MRUC Rev. John’s Blog 20 September 2019
We love to count and rank events, people, athletes, books, and so on. It seems that just about any time I turn on the Sports Channels or wait in line at the supermarket; I am bombarded with rankings and comparisons. Countless bookstore shelves and Internet pages are filled with sundry “Top Ten” lists. It’s not all that different when we come to our Christian Scriptures. Many of us probably have a verse that stands out and influences much of what we do, and that’s okay.
I think if we read the Christian Scriptures carefully, we find that there are certain stories or characters that just stand head and shoulders above the rest in terms of importance or impact. This is not to diminish the lesser known, more minor elements, but there is no denying that certain parts of the biblical story give meaning to the rest and inform how the subsequent narratives are read. We would certainly argue for Jesus as number one on our list of “Top Ten Bible Characters.”
However, without previous events and figures (for example, creation, Abraham, the Exodus, and David), the narratives surrounding the life, death, and resurrection of Jesus wouldn’t be nearly as rich or meaningful. In fact, the four Gospels ooze complexity and meaning primarily because of that history.
Jesus’ own self-understanding was greatly influenced by his understanding of his own religious heritage.
Another event that should probably be in our top ten, is the Exile. It is nearly impossible to overstate the importance of the Babylonian exile for the people of Israel, for their theology, and for their future. The fall of Jerusalem fundamentally challenged the predominant view of the Promised Land and Israel’s place in it. The destruction of the temple led prophets and priests to think in new ways about how God is present with the people and what authentic worship of the Lord looks like. This has become an ongoing need and concern for Christians also.
The tragic failure of the Davidic royal line prompted the people of God to lament their circumstances and vehemently protest their situation. They looked inward, outward, and upward for explanations and answers to painful questions about the nature of suffering, hope, and divine presence. We remember from my blog two weeks ago that part of this painful search for meaning and truth includes authentic lament and truth-telling.
As devastating and traumatic as exile is, there is still a word of hope. This hopeful expectation looks to the future by understanding the past and the present. The odd thing about hope is that it never ignores the past or present; rather, hope pays close attention to life in honest and open ways. Hope doesn’t need to be kindled on bright days, but on stormy days and during dark nights. In fact, hope is a truthful commentary on the here and now, a prophetic thought that looks to a new dawn, but it is no sugar coated, fuzzy notion.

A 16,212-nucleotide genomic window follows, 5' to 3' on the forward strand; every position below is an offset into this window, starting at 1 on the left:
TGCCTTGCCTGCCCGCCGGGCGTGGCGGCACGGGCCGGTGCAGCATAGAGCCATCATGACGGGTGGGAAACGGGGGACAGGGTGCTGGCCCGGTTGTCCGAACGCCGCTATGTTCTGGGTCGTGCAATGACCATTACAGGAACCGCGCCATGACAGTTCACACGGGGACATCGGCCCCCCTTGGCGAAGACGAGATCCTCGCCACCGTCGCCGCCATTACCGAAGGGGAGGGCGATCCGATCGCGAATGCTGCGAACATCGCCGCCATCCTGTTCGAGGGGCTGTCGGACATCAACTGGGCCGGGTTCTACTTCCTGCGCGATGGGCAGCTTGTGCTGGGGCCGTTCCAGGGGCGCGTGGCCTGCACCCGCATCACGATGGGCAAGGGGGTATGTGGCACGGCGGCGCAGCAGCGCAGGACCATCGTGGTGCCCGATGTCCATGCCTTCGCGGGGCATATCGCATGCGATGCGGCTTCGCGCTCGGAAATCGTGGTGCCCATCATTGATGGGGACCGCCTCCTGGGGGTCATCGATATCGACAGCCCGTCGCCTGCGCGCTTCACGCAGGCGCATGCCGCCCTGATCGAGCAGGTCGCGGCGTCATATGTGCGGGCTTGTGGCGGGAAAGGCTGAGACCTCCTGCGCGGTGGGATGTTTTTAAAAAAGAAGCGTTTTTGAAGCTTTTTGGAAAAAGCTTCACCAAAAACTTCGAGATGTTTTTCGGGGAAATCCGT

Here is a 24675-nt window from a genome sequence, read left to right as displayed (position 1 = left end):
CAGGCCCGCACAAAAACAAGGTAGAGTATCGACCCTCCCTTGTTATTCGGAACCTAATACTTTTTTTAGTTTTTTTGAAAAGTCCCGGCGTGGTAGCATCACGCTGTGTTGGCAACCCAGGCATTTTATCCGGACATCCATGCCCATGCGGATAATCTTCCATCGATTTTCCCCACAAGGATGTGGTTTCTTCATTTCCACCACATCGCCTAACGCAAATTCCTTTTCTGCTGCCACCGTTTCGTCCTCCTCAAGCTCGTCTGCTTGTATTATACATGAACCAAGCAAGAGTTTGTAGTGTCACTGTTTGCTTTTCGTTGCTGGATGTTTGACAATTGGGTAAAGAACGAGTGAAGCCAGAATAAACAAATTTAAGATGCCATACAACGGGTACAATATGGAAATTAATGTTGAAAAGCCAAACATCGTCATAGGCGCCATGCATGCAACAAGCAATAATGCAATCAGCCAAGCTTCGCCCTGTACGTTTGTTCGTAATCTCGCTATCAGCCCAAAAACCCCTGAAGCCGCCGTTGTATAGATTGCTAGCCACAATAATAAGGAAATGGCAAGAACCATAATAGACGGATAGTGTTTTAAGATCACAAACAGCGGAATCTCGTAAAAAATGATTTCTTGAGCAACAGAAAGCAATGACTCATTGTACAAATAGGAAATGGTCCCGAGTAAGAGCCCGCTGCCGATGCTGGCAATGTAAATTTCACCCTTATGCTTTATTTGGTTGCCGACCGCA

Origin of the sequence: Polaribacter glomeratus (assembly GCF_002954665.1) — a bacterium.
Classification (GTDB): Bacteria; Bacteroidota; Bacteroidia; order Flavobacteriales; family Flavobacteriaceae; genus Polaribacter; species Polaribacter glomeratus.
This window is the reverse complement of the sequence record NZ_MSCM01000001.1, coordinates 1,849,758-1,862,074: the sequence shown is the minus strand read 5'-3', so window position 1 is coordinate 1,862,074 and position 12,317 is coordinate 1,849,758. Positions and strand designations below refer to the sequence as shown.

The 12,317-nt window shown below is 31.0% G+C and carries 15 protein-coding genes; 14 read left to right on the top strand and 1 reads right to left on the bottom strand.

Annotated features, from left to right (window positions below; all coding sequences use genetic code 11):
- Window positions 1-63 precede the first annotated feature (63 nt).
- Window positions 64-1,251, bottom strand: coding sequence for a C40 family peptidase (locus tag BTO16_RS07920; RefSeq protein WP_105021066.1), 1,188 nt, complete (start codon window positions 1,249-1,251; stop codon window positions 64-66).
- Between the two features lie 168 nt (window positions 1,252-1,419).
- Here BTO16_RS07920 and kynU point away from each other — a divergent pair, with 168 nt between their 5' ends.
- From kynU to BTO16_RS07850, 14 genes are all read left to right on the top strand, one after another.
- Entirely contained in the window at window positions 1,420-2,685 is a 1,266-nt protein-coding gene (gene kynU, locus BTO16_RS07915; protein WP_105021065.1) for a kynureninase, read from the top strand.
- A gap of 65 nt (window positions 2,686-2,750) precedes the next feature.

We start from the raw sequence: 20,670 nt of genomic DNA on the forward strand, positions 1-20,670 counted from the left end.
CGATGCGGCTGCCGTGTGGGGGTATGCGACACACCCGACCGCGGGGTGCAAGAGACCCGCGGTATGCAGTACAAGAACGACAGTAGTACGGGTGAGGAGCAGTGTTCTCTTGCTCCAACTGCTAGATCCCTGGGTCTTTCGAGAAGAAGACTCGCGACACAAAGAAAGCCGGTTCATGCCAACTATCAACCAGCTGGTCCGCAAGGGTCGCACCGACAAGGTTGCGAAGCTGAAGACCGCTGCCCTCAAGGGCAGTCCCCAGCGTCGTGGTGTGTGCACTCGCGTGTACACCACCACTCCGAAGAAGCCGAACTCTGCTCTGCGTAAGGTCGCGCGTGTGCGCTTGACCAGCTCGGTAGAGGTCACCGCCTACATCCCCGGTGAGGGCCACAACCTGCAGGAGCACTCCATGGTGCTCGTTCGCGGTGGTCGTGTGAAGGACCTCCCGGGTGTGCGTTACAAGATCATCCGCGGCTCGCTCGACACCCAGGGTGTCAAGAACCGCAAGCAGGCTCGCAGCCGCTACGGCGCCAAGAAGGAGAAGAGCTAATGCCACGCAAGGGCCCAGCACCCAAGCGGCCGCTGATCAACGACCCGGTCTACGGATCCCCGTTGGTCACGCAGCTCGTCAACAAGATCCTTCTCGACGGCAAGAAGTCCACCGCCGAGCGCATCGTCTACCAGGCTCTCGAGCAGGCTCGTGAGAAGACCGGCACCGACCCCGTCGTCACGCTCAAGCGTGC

We may take this to heart when we hear the statement from Jeremiah 31:27-34 the remarks concerning the people’s current status? He says: “I have actively watched over you, my people, but not in ways you might have hoped or thought.” Now that sounds good. I like the sound of that as a follower of God. This spiritual path I’m on isn’t always easy, but it’s good to know that God is watching out for me. But God wasn’t done: “I have watched over [you] to pluck up and break down, to overthrow, destroy, and bring evil.”
What kind of watchman does that? That’s not the kind of shepherd we want—certainly not the kind we think we need. The promised “coming days” are just around the corner, but they don’t erase a difficult past. Looking to the future means understanding how we arrived. Hopeful expectation means admitting that our present condition needs redeeming and that we are powerless to make it happen
This knowledge is an indispensable ingredient of life in exile; this is a part of living away from one’s true home. But God isn’t finished with hope as we hear the powerful verbal images to describe the “coming days”: sow, build, plant, and forgive. These are all anticipatory verbs pointing to a new beginning, a new chapter. Hopeful expectation understands that the future begins with the digging of a hole for a seed or with words like “I forgive you.” Yet hope, and all the expectation and anticipation it carries, never really gets ahead of itself. Strong trees don’t grow up in a year; troubled relationships don’t heal fully overnight; new habits are not formed in a day.
That’s probably just how most of our top ten biblical stories begin. If we see nothing else here, we see that hopeful expectation never lets go of the possibility that salvation can come to us in the most unexpected ways: on an ark, in a basket floating in the reeds, in exile, in a stable, on a cross, out of a tomb, or in a small but committed community of people who dare to bear the name Christian.